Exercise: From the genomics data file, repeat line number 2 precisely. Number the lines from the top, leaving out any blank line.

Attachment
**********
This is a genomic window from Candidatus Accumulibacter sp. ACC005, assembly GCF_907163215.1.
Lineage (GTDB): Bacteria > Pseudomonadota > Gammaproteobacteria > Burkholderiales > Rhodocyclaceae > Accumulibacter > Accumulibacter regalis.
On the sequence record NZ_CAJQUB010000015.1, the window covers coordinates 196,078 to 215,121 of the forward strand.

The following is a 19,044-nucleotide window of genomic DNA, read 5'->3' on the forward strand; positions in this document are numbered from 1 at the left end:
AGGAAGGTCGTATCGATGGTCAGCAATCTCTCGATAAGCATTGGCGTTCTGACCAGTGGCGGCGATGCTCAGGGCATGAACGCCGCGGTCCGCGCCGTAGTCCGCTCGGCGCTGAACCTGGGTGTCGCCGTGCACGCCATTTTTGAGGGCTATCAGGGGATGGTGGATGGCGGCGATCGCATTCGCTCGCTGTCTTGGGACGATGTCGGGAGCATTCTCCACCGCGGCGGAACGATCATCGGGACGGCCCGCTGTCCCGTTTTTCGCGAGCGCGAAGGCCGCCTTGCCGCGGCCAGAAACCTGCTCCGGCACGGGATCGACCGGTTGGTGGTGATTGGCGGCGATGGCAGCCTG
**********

Lineage (GTDB): Bacteria > Pseudomonadota > Gammaproteobacteria > Burkholderiales > Rhodocyclaceae > Accumulibacter > Accumulibacter regalis.